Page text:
On 31 July 1914, Sir Edward Grey, the British Foreign Secretary, considered British neutrality in the face of a European war between the Great Powers.
British Foreign Secretary Sir Edward Grey to British Ambassador to France Sir Francis Bertie. London, 31 July 1914.
Sir, M. Cambon [the French Ambassador to Berlin] referred today to a telegram that had been shown to Sir Arthur Nicolson this morning from the French Ambassador in Berlin saying that it was the uncertainty with regard to whether we would intervene which was the encouraging element in Berlin, and that, if we would only declare definitely on the side of Russia and France, it would decide the German attitude in favour of peace.
I said that it was quite wrong to suppose that we had left Germany under the impression that we would not intervene. I had refused overtures to promise that we should remain neutral. I had not only definitely declined to say that we would remain neutral; I had even gone so far this morning as to say to the German Ambassador that, if France and Germany became involved in war, we should be drawn into it. That, of course, was not the same thing as taking an engagement to France, and I told M. Cambon of it only to show that we had not left Germany under the impression that we would stand aside.
M. Cambon then asked for my reply to what he had said yesterday.
I said that we had come to the conclusion, in the Cabinet today, that we could not give any pledge at the present time. The commercial and financial situation was exceedingly serious; there was danger of a complete collapse that would involve us and everyone else in ruin; and it was possible that our standing aside might be the only means of preventing a complete collapse of European credit, in which we should be involved. This might be a paramount consideration in deciding our attitude.
I went on to say to M. Cambon that though we should have to put our policy before Parliament, we could not pledge Parliament in advance. Up to the present moment, we did not feel, and public opinion did not feel, that any treaties or obligations of this country were involved. Further developments might alter this situation and cause the Government and Parliament to take the view that intervention was justified.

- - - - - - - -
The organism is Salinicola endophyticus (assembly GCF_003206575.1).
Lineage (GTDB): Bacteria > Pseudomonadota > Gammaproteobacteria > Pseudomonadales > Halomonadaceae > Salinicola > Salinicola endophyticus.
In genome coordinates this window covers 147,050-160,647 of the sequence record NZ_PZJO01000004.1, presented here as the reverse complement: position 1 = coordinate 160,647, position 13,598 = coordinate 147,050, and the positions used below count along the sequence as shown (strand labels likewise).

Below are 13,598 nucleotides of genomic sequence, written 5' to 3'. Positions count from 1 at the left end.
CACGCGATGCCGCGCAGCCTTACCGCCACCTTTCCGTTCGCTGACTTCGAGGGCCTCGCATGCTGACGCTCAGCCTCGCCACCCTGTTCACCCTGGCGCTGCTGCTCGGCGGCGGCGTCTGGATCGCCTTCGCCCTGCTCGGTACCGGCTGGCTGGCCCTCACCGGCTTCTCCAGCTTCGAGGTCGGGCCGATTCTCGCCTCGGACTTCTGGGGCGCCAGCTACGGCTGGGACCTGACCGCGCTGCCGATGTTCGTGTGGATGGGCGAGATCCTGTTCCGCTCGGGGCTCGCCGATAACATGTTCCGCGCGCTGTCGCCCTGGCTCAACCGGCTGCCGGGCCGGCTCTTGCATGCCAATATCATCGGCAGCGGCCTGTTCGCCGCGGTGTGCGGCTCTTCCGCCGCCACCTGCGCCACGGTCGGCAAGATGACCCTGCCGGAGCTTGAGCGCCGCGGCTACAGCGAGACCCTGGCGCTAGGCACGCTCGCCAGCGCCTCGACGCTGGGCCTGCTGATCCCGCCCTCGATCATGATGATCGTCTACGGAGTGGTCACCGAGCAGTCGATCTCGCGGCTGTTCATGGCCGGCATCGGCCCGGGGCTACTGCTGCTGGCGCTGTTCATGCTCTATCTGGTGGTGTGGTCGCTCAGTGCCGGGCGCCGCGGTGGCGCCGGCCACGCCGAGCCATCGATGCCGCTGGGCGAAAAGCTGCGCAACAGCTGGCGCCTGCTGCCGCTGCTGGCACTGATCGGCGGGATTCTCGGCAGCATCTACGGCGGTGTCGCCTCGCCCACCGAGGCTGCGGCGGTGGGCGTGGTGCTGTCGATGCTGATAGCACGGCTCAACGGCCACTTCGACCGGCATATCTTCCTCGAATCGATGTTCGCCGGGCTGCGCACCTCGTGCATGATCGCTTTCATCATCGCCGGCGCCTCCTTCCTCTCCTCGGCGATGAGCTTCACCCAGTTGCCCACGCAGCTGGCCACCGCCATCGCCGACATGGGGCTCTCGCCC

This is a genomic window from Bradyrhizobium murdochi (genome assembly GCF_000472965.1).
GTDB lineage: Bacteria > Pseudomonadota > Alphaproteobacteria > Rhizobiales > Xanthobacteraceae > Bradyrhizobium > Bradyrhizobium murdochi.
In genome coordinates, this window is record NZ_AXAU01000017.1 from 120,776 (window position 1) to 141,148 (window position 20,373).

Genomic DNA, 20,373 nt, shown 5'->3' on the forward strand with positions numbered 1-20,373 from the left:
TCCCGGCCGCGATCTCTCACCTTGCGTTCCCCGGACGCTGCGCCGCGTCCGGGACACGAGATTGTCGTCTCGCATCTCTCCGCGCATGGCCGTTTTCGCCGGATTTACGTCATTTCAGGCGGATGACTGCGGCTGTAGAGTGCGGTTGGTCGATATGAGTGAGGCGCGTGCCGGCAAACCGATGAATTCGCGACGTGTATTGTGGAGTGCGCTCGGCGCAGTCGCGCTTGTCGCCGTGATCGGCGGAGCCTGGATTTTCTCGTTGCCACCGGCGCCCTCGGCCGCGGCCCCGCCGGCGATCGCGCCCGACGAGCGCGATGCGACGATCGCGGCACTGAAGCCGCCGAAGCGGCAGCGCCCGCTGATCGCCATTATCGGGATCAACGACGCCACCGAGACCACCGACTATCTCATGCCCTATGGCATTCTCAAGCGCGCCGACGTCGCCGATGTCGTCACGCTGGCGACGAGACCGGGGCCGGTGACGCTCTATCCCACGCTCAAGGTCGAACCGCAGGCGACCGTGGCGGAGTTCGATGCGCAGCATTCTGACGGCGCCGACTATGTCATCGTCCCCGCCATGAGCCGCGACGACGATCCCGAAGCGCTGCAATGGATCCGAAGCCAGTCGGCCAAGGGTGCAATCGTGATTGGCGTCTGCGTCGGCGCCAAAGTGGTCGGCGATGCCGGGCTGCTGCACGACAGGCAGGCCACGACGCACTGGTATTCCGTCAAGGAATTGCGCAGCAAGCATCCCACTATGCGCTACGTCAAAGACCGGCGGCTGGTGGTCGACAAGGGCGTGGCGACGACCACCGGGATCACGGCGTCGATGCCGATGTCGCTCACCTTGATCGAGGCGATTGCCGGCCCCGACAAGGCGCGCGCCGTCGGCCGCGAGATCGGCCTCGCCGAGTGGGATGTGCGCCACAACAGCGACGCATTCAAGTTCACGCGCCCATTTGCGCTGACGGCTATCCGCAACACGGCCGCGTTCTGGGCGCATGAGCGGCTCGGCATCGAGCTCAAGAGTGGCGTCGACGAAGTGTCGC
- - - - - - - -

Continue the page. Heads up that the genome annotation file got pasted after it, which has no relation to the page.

The preservation of the neutrality of Belgium might be, I would not say a decisive, but an important factor, in determining our attitude.
Whether we proposed to Parliament to intervene or not to intervene in a war, Parliament would wish to know how we stood with regard to the neutrality of Belgium, and it might be that I should ask both France and Germany whether each was prepared to undertake an engagement that she would not be the first to violate the neutrality of Belgium. M. Cambon expressed great disappointment at my reply. He repeated his question of whether we would help France if Germany made an attack on her.
I said that I could only adhere to the answer that, so far as things had gone at present, we could not take any engagement. The latest news was that Russia had ordered a complete mobilisation of her fleet and army. This, it seemed to me, would precipitate a crisis, and would make it appear that German mobilisation was being forced by Russia.
M. Cambon urged that Germany had from the beginning rejected proposals that might have made for peace. It could not be to England’s interest that France should be crushed by Germany. We should then be in a very diminished position with regard to Germany. In 1870, we had made a great mistake in allowing an enormous increase in German strength; and we should now be repeating the mistake. He asked me whether I could not submit his question to the Cabinet again.
I said that the Cabinet would certainly be summoned as soon as there was some new development, but at the present moment the only answer I could give was that we could not undertake any definite engagement.
I am, etc.
Source: British Documents on the Origins of War